Being the polymorphs of calcium carbonate (CaCO3), vaterite and calcite have attracted a great deal of attention as promising biomaterials for drug delivery and tissue engineering applications. Furthermore, they are important biogenic minerals, enabling living organisms to reach specific functions. In nature, vaterite and calcite monocrystals typically form self-assembled polycrystal micro- and nanoparticles, also referred to as spherulites. Here, we demonstrate that alpine plants belonging to the Saxifraga genus can tailor light scattering channels and utilize multipole interference effect to improve light collection efficiency via producing CaCO3 polycrystal nanoparticles on the margins of their leaves. To provide a clear physical background behind this concept, we study optical properties of artificially synthesized vaterite nanospherulites and reveal the phenomenon of directional light scattering. Dark-field spectroscopy measurements are supported by a comprehensive numerical analysis, accounting for the complex microstructure of particles. We demonstrate the appearance of generalized Kerker condition, where several higher order multipoles interfere constructively in the forward direction, governing the interaction phenomenon. As a result, highly directive forward light scattering from vaterite nanospherulites is observed in the entire visible range. Furthermore, ex vivo studies of microstructure and optical properties of leaves for the alpine plants Saxifraga "Southside Seedling" and Saxifraga Paniculata Ria are performed and underline the importance of the Kerker effect for these living organisms. Our results pave the way for a bioinspired strategy of efficient light collection by self-assembled polycrystal CaCO3 nanoparticles via tailoring light propagation directly to the photosynthetic tissue with minimal losses to undesired scattering channels.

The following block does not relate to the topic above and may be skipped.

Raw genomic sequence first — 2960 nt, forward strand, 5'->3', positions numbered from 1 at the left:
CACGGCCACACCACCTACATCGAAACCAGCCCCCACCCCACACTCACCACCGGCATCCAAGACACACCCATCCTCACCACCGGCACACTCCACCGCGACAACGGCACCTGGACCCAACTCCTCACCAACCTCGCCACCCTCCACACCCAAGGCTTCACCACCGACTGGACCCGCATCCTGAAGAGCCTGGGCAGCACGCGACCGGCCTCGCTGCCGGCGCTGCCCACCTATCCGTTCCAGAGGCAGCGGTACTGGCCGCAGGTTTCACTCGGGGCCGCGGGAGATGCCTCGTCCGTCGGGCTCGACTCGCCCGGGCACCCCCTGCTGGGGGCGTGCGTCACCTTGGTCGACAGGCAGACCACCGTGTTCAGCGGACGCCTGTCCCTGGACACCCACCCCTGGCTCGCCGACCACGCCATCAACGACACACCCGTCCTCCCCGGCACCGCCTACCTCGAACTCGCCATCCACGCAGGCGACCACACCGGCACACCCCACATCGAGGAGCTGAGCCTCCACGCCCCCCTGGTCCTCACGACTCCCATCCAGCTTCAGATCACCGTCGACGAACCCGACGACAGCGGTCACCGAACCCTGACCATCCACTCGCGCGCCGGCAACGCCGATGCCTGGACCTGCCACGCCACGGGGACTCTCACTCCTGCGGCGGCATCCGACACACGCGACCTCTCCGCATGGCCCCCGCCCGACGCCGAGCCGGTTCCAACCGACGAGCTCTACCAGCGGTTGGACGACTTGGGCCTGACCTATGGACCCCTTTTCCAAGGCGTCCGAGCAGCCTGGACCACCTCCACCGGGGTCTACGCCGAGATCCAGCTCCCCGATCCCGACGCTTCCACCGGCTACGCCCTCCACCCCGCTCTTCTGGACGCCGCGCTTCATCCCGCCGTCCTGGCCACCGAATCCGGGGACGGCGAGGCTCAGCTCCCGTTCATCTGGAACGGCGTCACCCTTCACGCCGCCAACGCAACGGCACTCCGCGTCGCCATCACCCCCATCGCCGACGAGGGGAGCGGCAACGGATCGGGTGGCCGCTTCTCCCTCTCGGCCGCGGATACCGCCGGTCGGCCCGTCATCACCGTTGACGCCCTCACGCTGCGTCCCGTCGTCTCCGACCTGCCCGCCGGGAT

- plant photonics
- polycrystalline biomineral spherulite
All Science Journal Classification (ASJC) codes
- Materials Science(all)
- Condensed Matter Physics
- Mechanical Engineering